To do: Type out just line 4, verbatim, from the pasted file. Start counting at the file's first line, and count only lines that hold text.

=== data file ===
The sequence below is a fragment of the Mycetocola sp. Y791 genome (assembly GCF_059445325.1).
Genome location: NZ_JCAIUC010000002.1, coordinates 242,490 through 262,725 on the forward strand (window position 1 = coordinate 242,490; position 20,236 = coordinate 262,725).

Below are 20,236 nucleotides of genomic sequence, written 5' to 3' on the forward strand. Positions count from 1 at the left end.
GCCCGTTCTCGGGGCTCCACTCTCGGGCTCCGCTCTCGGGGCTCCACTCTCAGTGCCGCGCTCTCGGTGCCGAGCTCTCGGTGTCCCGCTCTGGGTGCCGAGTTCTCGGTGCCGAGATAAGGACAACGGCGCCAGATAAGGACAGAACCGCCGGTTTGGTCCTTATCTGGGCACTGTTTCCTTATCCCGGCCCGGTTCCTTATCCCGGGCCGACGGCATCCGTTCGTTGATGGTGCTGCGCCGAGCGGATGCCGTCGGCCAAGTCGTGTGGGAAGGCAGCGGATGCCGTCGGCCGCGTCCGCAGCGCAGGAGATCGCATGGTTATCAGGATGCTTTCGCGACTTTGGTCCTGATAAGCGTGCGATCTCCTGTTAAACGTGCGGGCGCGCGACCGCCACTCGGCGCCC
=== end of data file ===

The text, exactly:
GCCCGTTCTCGGGGCTCCACTCTCGGGCTCCGCTCTCGGGGCTCCACTCTCAGTGCCGCGCTCTCGGTGCCGAGCTCTCGGTGTCCCGCTCTGGGTGCCGAGTTCTCGGTGCCGAGATAAGGACAACGGCGCCAGATAAGGACAGAACCGCCGGTTTGGTCCTTATCTGGGCACTGTTTCCTTATCCCGGCCCGGTTCCTTATCCCGGGCCGACGGCATCCGTTCGTTGATGGTGCTGCGCCGAGCGGATGCCGTCGGCCAAGTCGTGTGGGAAGGCAGCGGATGCCGTCGGCCGCGTCCGCAGCGCAGGAGATCGCATGGTTATCAGGATGCTTTCGCGACTTTGGTCCTGATAAGCGTGCGATCTCCTGTTAAACGTGCGGGCGCGCGACCGCCACTCGGCGCCC